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Tube Feeding: Enteral Nutrition vs. Parenteral Nutrition

Tube Feeding: Enteral Nutrition vs. Parenteral Nutrition
Shweta Chaubey

What is Enteral Nutrition?

Nutrition is indispensable for a healthy life. Eating food is the most common way of providing nourishment to the body. However, sometimes, eating food is not possible either due to an illness, surgery, or decreased appetite. In such a situation, nutrition is compromised, rendering one weak and prone to severe ailments.

To avoid conditions of malnourishment, food is supplied in different ways. One such method is "tube feeding" or "enteral nutrition." Normal digestion happens only when the food is broken down in the stomach, absorbed by the small intestine in the bowels, and carried blood to the body. The food provided to the body via tubes is quite distinctive. Tube feeding formula is a special liquid mixture of protein, fats, carbohydrates (sugar), minerals, and vitamins, delivered to the stomach or small intestine via a tube. Who can receive Tube Feeding? Anybody can receive tube feeding. It can be given to infants or adults, whoever may require it. One can live comfortably on tube feeding for as long as the need be. Usually, tube feeding is used for a short time. The tube is removed once the person resumes eating via the mouth.

How is Enteral Nutrition supplied?

Tube feeding is dispensed via various types of tubes. Tubes placed via the nose into the stomach or small intestine are called nasogastric or nasoenteral feeding tubes. The tubes placed into the stomach or small intestine directly via the skin are called a gastrostomy or jejunostomy tubes.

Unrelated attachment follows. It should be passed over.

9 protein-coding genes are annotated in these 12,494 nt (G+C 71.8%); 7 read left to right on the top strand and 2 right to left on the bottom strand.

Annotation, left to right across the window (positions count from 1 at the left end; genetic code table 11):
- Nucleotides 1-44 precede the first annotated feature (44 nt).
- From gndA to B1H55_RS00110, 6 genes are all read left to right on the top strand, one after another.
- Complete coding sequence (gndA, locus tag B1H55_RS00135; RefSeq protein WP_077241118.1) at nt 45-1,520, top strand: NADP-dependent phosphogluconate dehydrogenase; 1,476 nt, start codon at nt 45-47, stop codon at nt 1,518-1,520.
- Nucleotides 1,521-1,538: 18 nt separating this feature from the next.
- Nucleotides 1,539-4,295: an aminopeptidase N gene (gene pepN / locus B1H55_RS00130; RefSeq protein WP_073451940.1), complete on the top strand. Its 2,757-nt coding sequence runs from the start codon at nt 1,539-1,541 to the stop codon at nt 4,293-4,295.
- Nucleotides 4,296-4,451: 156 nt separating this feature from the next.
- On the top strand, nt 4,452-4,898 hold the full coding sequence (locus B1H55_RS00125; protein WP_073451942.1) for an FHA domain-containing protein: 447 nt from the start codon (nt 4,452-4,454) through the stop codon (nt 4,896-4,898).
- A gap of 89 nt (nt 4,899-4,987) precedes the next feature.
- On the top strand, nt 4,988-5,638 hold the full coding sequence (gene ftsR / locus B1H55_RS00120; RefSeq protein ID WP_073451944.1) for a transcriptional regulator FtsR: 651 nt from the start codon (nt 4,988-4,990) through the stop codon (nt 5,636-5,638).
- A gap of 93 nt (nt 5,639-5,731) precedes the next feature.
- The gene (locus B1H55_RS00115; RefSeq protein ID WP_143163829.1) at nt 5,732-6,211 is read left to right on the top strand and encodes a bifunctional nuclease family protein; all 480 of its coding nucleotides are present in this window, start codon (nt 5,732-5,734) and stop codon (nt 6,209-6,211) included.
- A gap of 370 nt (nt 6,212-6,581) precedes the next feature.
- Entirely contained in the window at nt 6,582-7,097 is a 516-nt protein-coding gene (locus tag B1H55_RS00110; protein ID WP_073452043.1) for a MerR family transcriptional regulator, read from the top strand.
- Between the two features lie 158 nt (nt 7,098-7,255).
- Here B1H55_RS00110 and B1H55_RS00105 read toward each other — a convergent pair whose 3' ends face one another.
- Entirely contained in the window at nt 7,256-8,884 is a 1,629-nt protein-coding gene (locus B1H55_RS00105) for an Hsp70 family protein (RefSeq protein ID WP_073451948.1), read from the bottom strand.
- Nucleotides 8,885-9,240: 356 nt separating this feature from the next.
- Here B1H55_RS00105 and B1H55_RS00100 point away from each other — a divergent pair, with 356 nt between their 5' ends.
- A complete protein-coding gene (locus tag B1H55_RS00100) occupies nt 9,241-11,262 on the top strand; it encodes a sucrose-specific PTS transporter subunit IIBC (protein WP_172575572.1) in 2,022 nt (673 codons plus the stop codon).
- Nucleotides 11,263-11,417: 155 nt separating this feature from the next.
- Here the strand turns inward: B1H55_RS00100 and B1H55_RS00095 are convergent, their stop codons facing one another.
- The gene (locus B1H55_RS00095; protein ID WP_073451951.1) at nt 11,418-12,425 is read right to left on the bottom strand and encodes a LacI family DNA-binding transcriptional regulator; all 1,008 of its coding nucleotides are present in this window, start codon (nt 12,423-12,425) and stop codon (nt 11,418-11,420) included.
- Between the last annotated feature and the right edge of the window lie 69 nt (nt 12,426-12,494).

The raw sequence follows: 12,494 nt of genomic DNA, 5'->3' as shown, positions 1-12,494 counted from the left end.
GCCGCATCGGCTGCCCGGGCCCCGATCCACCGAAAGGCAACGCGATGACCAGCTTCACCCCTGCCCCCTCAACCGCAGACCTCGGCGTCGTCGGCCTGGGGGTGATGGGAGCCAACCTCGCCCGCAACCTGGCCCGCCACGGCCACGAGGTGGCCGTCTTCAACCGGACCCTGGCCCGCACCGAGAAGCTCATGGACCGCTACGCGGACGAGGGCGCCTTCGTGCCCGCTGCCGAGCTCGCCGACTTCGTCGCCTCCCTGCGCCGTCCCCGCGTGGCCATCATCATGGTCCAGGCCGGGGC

Difference Between Enteral and Parenteral Feeding

The terms enteral and parenteral look and sound alike. In reality, they mean very different things. The major difference lies in the location where the nutrition is processed. Enteral feeding resorts to the liquid food processed by the GI tract. Patients prescribed enteral feeding consume their meals via tube connecting to their stomach or small intestine. This type of feeding provides supplemental nutrition and is often responsible for the patient's total caloric intake. Parenteral feeding refers to the liquid nutrition processed through the veins. Patients are fed parenterally while recovering from surgery or other medical procedures for both short and long-term.

Parenteral feeding is designed to assist patients with gastrointestinal issues, leading to improper digestion of food. Subsequently, it also improves health and energy. However, a greater degree of risk is involved in parenteral nutrition. People recovering from an illness or injury present a safe and effective way to maintain energy and promote healing. Although enteral nutrition isn't necessarily better than parenteral nutrition, it is less invasive and sends nutrients directly to the gastrointestinal tract.